Geneva- Women in Saudi Arabia still face restrictions that undermine fundamental rights guaranteed to them internationally, despite claims of adopting an open policy that empowers them, the Euro-Mediterranean Human Rights Monitor said in a report on International Women's Day.
The report stated that Saudi Arabia has been undergoing a major transformation for more than five years in regard to public rights and freedoms, especially after King Salman bin Abdulaziz took power on January 23, 2015. The country subsequently witnessed an unprecedented phase of repression and restrictions that affected women as well.
The report documented the Saudi authorities’ violations of domestic and international laws, through repression that not only affects men but also women who demanded their rights in addition to human rights defenders. They were arrested and abused for charges related to expressing opinion or participating in peaceful assemblies.
The Saudi authorities not only targeted women in their campaigns, but also diversified their methods of suppression through noticeable tightening of legal penalties, increased arrests on the background of freedom of opinion and expression, and the prosecution of activists working in civil society institutions, in addition to threatening women's rights activists with imprisonment and torture. This also included long-term arbitrary detention without charges or trial.
The reforms adopted by the Saudi Crown Prince Mohammed bin Salman are contradictory to the actual reality of human rights in the country as tightened security targets anyone who criticizes government policies.
The violations against Saudi women still affect their most basic rights such as the right to drive a car, the right to travel, obtain a passport, choose a husband, and have access to health care.
Euro-Med Monitor revealed that the Absher application, which is the only platform through which women can travel or obtain a passport in Saudi Arabia still prevents women from traveling or obtaining a passport without obtaining a permission from their guardian because it was not updated by the Saudi Ministry of Interior.
The report highlighted the continued subjection of Saudi women to a specific system that depends on many traditions that the state calls the Male Guardianship System. The system deprives women of decision-making without the consent of their guardians, which might be her father, husband, or even male relatives, and in some cases it could be her brother or son is in case she does not have older male relatives. Euro-Med Monitor has documented some cases of Saudi girls who have been forced into marriage.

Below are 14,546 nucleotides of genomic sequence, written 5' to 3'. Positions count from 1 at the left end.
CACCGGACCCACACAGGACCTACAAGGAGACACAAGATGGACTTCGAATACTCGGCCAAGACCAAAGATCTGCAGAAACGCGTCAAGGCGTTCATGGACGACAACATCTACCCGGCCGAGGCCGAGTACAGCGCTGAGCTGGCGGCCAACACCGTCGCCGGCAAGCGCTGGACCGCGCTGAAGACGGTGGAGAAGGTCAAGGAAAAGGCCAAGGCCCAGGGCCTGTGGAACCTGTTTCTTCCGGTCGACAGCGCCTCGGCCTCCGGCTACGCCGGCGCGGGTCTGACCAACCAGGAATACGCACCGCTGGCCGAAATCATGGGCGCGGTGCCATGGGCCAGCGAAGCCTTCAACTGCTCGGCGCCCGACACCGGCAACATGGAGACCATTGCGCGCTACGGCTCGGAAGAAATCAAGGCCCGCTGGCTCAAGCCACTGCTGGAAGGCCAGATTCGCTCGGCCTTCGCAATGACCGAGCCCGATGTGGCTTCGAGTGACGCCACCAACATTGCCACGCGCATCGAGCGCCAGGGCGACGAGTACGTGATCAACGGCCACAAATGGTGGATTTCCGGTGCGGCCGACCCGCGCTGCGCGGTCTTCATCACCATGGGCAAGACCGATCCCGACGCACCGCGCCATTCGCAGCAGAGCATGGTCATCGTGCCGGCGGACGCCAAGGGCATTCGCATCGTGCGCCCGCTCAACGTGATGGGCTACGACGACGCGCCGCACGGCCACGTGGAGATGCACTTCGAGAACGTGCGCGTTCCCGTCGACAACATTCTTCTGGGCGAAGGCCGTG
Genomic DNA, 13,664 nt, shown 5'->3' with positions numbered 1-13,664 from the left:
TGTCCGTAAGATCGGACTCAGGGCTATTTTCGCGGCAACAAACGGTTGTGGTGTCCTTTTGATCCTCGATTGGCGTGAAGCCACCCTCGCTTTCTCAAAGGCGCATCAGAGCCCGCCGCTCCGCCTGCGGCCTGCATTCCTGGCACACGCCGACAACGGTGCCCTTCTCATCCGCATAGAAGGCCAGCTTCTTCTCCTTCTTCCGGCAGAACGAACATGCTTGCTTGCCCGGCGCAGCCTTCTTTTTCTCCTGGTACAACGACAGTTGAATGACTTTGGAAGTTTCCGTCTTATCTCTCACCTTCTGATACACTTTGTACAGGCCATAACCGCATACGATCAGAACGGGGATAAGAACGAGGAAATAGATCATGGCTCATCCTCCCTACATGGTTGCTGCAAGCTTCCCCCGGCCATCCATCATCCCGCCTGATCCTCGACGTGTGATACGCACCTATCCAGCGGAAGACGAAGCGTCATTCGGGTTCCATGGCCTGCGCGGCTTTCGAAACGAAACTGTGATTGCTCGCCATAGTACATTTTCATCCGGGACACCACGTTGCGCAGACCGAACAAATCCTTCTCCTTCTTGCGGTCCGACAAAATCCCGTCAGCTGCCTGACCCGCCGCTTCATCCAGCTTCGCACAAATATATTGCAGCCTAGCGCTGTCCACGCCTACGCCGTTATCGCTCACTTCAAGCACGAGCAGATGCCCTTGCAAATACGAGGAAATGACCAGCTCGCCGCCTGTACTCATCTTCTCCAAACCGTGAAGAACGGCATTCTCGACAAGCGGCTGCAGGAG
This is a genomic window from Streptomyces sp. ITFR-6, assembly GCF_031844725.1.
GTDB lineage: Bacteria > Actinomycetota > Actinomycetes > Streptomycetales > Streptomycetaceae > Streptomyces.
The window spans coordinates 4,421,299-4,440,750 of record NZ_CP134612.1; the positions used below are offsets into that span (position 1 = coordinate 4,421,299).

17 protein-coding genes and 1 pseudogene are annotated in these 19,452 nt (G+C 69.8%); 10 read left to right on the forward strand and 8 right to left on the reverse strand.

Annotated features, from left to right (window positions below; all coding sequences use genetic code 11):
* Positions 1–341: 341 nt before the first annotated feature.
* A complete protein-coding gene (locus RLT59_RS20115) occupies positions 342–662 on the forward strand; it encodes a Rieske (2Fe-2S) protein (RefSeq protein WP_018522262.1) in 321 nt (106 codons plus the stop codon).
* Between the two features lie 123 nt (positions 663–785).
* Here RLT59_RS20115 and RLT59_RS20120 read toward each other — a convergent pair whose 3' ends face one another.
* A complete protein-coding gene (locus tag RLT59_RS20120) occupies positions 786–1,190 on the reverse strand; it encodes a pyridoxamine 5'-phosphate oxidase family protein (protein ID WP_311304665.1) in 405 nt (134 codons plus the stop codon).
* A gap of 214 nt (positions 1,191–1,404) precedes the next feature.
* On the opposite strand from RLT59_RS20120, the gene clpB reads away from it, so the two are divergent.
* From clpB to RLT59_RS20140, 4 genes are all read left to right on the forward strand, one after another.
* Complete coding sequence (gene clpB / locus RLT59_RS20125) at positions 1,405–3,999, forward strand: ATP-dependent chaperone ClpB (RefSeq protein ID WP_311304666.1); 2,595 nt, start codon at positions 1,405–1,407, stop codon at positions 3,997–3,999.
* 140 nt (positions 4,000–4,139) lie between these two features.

The report examined examples of women who were arrested and tortured such as Iman Al-Nafjan, Lujain Al-Hathloul, Reem Sulaiman, and Aziza Al-Youssef, and a long list of women who were arbitrarily detained in prisons and detention centers.
The report also reviewed cases of Saudi women who were detained and tortured by providing testimonies and information by detainees, local activists, relatives of detainees, and others.
In May 2018, Saudi human rights activist, Lujain Al-Hathloul was arrested on charges of violating religious and national constants, in addition to supporting suspicious external parties. She was forcibly taken to an unknown location and deprived of her rights to defend herself, including preventing her from hiring a lawyer.
According to Al-Hathloul's relatives, during her detention, she was subjected to the most severe forms of torture.
In April 2019, the Saudi authorities arrested author, Khadija Al-Harbi who was in her last months of pregnancy. It is likely that her birth took place at a prison in poor health conditions, noting that no news about her has been obtained since then.
In February 2020, Saudi authorities arrested a young artist, Asayel, for several days, against the background of launching a rap song called Bint Makkah, where she was interrogated and detained on charges of "violating public order, religious values , and public morals."
Euro-Med Monitor called that the Saudi authorities, in light of their international obligations, to adhere to all human rights standards in their legislative, executive and judicial procedures regarding the fundamental rights of Saudi women, the arbitrary arrest of women, or the conditions of their detention.
In this regard, the organization stressed the necessity of the immediate release of female detainees, the dismissal of all charges against them, which affected them because of carrying out legitimate activities, noting that authorities should provide a fair compensation.
The report called for ensuring fair trials of all detainees, including women, and enable them to have the right to defense in line with the standards and principles of international human rights law. The report urged to take real reforms to empower Saudi women to have their basic rights, by lifting restrictions imposed on their fundamental freedoms, amending the legislative system related to women to help them enjoy all their rights, and conduct a comprehensive investigation into all allegations of torture and degrading treatment, and bring those responsible before justice.
Full Report, Here